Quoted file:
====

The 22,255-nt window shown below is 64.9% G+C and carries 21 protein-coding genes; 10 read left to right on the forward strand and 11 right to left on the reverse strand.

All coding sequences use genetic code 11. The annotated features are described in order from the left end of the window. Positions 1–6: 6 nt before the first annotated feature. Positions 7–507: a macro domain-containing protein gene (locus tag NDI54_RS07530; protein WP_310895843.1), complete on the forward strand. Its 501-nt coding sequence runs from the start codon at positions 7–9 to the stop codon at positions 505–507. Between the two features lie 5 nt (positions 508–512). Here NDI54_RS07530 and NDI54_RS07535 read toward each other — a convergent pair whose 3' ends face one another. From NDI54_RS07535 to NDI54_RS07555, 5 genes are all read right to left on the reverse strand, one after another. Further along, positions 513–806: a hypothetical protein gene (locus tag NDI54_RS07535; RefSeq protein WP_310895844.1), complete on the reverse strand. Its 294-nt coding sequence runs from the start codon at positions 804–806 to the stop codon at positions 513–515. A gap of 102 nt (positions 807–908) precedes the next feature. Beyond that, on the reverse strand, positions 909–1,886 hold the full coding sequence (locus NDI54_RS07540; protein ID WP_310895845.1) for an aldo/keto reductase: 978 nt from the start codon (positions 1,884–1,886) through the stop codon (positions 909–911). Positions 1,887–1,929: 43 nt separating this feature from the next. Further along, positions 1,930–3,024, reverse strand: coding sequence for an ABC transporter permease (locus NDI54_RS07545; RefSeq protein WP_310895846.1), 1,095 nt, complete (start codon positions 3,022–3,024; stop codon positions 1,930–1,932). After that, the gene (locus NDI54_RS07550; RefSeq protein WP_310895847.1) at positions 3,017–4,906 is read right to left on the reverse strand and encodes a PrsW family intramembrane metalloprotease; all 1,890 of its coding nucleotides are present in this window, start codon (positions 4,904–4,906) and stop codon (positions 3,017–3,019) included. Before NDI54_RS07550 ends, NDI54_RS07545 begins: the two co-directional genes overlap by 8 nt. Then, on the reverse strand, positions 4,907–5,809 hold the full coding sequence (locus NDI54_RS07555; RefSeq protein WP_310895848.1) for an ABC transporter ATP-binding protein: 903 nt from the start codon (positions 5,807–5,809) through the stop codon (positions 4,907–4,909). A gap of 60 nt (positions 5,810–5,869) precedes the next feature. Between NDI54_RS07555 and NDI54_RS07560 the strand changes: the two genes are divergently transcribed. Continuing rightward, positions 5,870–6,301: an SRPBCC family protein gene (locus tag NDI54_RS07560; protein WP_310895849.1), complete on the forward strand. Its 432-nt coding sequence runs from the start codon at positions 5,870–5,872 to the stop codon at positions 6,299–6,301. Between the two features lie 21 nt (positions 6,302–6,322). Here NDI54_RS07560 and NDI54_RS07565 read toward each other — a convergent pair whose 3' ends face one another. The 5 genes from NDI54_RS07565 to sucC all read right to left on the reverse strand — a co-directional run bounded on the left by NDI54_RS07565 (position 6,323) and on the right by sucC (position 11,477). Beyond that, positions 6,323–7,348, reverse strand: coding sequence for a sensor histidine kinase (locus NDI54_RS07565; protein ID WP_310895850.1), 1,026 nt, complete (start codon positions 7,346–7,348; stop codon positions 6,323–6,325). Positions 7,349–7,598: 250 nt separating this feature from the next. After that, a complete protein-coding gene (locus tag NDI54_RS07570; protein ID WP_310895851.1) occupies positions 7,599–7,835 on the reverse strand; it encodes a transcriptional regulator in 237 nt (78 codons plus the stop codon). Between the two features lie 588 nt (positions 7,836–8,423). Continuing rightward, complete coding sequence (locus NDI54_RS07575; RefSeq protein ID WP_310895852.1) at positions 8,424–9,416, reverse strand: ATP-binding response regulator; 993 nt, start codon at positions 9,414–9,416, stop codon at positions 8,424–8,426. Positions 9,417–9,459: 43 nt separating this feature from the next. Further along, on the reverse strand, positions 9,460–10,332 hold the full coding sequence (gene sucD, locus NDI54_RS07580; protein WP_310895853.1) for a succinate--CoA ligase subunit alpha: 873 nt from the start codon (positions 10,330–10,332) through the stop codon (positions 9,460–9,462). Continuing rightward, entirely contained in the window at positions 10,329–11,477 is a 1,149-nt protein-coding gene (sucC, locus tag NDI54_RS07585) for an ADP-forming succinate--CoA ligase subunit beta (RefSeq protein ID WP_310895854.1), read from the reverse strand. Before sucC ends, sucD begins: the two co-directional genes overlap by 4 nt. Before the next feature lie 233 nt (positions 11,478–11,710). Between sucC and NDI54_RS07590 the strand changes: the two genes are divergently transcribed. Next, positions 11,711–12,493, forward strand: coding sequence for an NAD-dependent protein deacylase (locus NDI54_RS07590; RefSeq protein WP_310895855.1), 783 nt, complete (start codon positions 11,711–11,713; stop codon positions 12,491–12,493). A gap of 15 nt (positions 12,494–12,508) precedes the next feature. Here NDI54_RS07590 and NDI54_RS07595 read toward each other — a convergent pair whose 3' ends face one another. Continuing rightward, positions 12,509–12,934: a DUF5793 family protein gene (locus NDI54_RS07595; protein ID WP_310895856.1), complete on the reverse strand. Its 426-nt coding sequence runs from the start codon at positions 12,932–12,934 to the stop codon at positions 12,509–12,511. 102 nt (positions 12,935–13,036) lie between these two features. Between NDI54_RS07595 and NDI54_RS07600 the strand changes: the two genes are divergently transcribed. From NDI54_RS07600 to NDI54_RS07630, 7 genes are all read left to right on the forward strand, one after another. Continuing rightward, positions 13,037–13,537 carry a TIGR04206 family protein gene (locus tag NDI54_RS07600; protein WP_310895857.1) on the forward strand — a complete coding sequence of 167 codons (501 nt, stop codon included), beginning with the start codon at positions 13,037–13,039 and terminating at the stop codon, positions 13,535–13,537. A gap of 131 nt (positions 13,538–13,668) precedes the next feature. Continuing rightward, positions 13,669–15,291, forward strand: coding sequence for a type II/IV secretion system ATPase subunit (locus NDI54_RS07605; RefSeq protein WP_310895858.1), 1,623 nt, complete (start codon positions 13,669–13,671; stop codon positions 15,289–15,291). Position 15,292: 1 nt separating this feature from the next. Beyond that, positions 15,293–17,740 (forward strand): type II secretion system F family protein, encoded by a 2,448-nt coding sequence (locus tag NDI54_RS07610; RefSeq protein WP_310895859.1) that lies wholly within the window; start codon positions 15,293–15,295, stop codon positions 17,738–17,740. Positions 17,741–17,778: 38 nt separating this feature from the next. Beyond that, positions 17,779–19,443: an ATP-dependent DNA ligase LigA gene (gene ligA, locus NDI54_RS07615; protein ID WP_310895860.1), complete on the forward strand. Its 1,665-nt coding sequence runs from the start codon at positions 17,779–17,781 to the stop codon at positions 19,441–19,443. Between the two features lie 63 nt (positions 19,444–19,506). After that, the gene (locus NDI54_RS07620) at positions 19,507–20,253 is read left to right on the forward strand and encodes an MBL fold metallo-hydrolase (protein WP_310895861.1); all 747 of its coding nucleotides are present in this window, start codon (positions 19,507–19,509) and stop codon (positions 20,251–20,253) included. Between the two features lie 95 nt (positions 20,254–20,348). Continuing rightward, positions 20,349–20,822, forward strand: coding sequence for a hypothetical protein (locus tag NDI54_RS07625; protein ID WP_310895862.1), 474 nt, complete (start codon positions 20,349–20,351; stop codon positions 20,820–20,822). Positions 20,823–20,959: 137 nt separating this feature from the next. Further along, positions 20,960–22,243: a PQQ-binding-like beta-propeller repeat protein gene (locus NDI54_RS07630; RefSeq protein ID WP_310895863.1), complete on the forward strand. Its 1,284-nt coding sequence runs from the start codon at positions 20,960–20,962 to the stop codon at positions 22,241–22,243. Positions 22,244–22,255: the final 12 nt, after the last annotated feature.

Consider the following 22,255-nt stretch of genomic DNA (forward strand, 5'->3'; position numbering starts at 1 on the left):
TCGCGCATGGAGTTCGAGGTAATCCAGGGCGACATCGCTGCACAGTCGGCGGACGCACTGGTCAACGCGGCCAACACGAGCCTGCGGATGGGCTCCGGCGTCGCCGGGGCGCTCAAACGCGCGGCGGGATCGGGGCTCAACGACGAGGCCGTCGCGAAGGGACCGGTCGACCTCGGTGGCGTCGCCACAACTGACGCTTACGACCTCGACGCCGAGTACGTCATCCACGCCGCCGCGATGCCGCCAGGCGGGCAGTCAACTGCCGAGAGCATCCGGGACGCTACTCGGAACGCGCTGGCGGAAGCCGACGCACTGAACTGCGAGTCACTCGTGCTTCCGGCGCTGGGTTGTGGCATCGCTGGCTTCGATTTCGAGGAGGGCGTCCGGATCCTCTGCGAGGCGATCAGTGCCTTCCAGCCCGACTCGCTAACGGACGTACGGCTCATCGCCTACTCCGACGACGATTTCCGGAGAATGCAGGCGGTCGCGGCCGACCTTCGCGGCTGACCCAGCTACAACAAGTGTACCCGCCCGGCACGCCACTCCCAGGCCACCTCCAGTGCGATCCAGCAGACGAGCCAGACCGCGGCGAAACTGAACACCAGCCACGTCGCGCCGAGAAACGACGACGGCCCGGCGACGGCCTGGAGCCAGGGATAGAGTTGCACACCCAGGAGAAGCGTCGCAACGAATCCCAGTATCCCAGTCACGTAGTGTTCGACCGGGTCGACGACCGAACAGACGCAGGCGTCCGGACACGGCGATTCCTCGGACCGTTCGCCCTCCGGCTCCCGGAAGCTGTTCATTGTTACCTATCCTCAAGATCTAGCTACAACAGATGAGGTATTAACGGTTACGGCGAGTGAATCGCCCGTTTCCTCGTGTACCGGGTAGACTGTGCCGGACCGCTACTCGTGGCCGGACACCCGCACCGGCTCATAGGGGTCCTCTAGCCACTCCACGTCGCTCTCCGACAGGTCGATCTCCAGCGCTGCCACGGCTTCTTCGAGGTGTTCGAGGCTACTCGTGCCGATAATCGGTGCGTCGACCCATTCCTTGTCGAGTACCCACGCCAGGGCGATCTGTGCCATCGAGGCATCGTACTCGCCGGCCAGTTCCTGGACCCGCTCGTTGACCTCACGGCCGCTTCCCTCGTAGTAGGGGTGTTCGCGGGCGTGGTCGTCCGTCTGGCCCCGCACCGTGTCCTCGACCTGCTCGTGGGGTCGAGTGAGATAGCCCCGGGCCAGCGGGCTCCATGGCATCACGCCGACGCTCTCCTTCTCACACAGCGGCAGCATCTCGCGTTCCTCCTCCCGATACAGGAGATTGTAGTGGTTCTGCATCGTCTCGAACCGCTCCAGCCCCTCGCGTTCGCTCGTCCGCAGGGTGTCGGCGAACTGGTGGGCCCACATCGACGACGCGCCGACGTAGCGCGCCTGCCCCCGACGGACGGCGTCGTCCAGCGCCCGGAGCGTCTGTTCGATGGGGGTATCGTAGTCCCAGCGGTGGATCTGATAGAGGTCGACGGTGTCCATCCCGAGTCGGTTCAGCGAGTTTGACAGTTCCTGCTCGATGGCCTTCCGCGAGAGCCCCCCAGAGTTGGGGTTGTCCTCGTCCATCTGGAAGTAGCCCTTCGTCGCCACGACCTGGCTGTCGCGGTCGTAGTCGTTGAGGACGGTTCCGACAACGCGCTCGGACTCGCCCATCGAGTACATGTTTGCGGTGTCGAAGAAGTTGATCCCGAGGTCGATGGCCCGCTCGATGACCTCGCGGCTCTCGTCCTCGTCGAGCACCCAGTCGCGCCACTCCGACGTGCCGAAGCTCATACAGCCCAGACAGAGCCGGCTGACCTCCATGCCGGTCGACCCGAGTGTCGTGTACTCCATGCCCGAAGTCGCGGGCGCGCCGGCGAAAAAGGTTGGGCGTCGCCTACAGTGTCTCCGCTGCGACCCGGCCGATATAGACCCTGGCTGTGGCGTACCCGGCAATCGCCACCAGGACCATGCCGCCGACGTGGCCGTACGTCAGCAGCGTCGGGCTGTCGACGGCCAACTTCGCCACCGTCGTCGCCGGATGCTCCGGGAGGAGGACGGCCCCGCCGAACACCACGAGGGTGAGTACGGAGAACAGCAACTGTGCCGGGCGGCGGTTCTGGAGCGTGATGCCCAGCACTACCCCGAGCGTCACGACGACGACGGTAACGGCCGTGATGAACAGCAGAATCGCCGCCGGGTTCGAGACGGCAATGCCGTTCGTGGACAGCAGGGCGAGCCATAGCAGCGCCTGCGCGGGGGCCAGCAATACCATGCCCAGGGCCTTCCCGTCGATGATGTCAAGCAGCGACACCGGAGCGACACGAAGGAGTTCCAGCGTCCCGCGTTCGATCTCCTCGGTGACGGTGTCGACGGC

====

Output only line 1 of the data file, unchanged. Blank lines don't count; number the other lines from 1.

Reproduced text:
The 22,255-nt window shown below is 64.9% G+C and carries 21 protein-coding genes; 10 read left to right on the forward strand and 11 right to left on the reverse strand.